1. An increased percentage of CD34+ progenitor cells of nucleated cells in a bone marrow sample (≥2%)
  2. A decreased number of progenitor B cells within the CD34+ compartment (≤5%)
  3. A decreased or increased CD45 expression on myeloid progenitor cells compared with that of reference lymphocytes (≤4.0 or ≥7.5)
  4. A decreased sideward light scatter (SSC) of neutrophils compared with that of reference lymphocytes (≤6.0)

Displayed reference ranges were determined from a large cohort of patients with nonclonal cytopenia. In assessing whether data of a particular patient were beyond the reference range, the presence of 2 or more of these specific aberrancies identified 70% of patients with low-risk MDS with a specificity of 93%.10 This simple diagnostic score is a start; however, for reliable clinical application in a single patient, its sensitivity may need improvement.

One pitfall of this score is hemodilution that may cause underestimation of the progenitor compartment. Moreover, a relative decrease in B-cell progenitors is also seen in the elderly population without MDS, and can result from an increase in myeloid progenitor cells, especially in high-risk MDS. Furthermore, myeloid progenitors may be aberrantly CD34-. Reference ranges for CD45 and SSC in a particular center may differ slightly because of differences in fluorochromes and instrument settings.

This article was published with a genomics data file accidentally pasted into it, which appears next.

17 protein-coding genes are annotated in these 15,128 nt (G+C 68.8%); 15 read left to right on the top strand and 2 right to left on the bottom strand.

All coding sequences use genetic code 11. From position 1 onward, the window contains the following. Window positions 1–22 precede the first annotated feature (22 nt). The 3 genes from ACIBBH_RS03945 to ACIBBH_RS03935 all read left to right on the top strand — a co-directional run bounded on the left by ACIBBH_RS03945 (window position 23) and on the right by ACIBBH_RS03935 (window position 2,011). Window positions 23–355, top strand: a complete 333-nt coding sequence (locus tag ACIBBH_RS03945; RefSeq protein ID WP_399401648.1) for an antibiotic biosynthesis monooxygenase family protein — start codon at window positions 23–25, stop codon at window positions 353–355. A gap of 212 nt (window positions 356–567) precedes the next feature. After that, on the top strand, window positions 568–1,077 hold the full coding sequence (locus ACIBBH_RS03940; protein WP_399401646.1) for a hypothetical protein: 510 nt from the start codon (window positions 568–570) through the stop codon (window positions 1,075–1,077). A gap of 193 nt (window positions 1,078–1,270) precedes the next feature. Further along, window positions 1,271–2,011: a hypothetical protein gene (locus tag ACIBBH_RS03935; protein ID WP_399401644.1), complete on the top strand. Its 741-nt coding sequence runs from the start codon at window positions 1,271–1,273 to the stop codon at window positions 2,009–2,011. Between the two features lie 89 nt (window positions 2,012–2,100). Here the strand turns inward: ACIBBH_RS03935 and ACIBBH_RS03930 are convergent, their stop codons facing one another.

Additional Means to Assess Dysplasia With FC

Assessment of an accumulation of FC aberrancies beyond the 4 cardinal parameters might strongly enhance sensitivity, and hence support the diagnosis of MDS. The accumulation of FC aberrancies is reflected by the FC scoring system. An overview of these parameters is given in the following paragraphs and assists in clinical reporting (Tables 1 and 2). For example, discrimination of normal and abnormal myeloid progenitor cells can be assessed through evaluation of several markers such as CD34, CD117, HLA-DR, and lineage infidelity markers. Simultaneous analysis of the maturing myelomonocytic compartment adds valuable information.6,11-13 Additionally, analysis of erythroid differentiation might provide valuable information, particularly within low-risk MDS.11,13-15 Table 3 summarizes current agreement on the FC parameters that are considered most relevant for diagnosing MDS.

Few applications are available for FC analysis of the megakaryocytic lineage. A recent publication introduces the analysis of platelets in peripheral blood as a reliable substitute.16 Validation of this procedure is currently ongoing. Standard morphology and immunohistochemistry are therefore still recommended for analyzing dysplasia in this cell lineage.17

Recommendations for Evaluation of Dysplasia in the Immature and Maturing Myelomonocytic Compartment